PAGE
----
Dubai: Teary goodbyes are on the horizon, as many UAE parents send their children to school for the first time this month.
Year after year, worldwide, parents and educationists prepare for the big first-ever day of school — and the first-day jitters that come with it.
Some children settle right in, embracing the school environment, while others need more time letting go, being away from parents and their homes for many hours a day.
Specialists in early education spoke to Gulf News on the process, saying the transition from nursery to ‘big school’ — usually starting with kindergarten or the foundation stage — is not always easy, but that help is never far.
Amol Vaidya, director of operations for Mena region and head of the parent engagement programme at Global Indian International School, Dubai, said the process can be protracted for some families.
“It’s not so easy, for both children and parents. The problem, sometimes, is acute, especially in the current times. Families have become small and, especially in a place like Dubai, the small child may not know anybody other than the mother or father. So for that child to suddenly now stay away from the parents for three or four hours a day is not easy. The crying can go on for a couple of months,” Vaidya said.
“Parents should accept that they need to walk away, even if the child makes a scene. The child should accept that ‘I’m away from my parent for some time because I’m learning new things, and I’m going to go back to my parent at the end of the school day’.”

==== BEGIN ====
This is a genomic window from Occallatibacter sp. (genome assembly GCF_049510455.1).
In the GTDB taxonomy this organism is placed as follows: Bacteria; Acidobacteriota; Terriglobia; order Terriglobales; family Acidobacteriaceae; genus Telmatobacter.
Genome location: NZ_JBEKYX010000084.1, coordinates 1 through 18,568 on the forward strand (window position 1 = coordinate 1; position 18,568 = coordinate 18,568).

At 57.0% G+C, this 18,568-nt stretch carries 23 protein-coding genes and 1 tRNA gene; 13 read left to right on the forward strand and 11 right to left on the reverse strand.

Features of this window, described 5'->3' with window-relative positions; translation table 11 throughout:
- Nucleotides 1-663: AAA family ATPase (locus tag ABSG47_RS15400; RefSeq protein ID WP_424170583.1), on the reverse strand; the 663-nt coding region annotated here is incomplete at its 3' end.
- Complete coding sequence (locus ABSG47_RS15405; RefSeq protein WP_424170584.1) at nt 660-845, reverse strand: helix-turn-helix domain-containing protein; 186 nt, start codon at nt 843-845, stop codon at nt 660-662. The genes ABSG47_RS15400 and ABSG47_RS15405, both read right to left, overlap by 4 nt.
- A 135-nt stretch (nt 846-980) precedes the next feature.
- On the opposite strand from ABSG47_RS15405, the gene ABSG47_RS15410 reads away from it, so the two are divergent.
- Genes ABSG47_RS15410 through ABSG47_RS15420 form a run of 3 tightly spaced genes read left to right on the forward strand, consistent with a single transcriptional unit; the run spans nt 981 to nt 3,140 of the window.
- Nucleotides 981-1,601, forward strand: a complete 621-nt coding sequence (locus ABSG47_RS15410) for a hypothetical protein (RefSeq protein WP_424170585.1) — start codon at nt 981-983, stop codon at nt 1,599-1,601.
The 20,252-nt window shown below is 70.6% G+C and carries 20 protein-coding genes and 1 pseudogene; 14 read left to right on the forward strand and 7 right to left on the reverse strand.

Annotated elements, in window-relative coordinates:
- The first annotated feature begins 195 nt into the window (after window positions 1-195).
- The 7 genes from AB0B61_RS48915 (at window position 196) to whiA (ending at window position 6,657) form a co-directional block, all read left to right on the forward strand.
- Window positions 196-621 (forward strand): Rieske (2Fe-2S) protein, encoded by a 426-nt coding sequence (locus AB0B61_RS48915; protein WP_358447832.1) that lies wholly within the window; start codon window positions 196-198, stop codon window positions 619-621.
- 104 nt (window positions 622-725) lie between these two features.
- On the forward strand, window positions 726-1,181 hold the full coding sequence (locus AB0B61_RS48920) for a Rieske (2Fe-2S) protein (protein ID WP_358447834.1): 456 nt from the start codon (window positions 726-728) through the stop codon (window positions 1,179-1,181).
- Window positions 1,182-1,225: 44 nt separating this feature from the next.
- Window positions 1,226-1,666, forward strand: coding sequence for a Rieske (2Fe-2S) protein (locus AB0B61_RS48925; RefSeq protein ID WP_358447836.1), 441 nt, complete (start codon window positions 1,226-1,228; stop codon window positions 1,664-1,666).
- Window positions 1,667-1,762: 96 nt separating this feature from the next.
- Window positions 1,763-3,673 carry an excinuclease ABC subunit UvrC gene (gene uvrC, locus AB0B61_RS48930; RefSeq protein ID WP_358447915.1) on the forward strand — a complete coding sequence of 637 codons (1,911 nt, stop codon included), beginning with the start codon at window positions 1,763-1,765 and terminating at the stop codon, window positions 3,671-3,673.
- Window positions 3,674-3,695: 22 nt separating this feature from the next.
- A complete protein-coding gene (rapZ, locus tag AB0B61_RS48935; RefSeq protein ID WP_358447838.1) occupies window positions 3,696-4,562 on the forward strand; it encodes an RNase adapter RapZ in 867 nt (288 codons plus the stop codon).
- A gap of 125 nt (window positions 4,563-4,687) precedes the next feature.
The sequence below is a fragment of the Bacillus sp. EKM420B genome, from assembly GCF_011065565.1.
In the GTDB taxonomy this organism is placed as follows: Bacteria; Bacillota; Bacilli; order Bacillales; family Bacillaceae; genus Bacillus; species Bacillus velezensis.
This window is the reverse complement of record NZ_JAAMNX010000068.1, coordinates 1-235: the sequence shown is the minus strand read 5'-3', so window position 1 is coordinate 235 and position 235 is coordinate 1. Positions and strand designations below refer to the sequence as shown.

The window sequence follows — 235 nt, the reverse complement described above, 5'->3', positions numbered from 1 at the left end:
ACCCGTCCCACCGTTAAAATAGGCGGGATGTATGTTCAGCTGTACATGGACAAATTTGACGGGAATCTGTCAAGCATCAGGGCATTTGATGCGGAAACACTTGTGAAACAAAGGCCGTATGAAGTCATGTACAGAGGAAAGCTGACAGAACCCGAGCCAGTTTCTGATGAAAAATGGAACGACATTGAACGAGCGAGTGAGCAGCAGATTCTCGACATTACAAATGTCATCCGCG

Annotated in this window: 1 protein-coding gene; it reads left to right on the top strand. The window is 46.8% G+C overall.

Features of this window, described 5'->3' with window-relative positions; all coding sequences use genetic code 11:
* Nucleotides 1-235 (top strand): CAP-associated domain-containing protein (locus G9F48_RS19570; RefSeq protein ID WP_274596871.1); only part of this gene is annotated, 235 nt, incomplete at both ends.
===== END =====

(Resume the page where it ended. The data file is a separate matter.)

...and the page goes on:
But even before school season starts, ideally parents should embark on a “weaning off” process so parents and children can get used to the daily spell of separation, and to let children become more independent and confident, Vaidya said.
“Parents can start putting children in small play groups or send them to the play area when they go to a mall; leave them there for half an hour or an hour. Or they could leave them with the grandparents for two days and walk out. During the day, the child stays with the grandparents and during the evening, the child stays with you,” he said.
Most schools also have open days or orientation days before classes start, so parents and children would do well to explore what will essentially be a second home.
“Unfortunately, not many parents take advantage of that option, even though we encourage that… We want parents to even have a look at the school washroom. Parents should be able to see how their child will be spending the day, under what conditions, and how they will get the help they need.”
To help out, Ladybird Nursery in Dubai recently put together a guide for the changeover from nursery to KG.
“Having gone through the transition with my own children, I understand how daunting it can be for both the parents and the child,” said Monica Valrani, CEO of Ladybird Nursery.
For instance, she added, children will probably get less individual attention from the kindergarten class teacher, as the student-to-teacher ratio is typically higher than in nursery.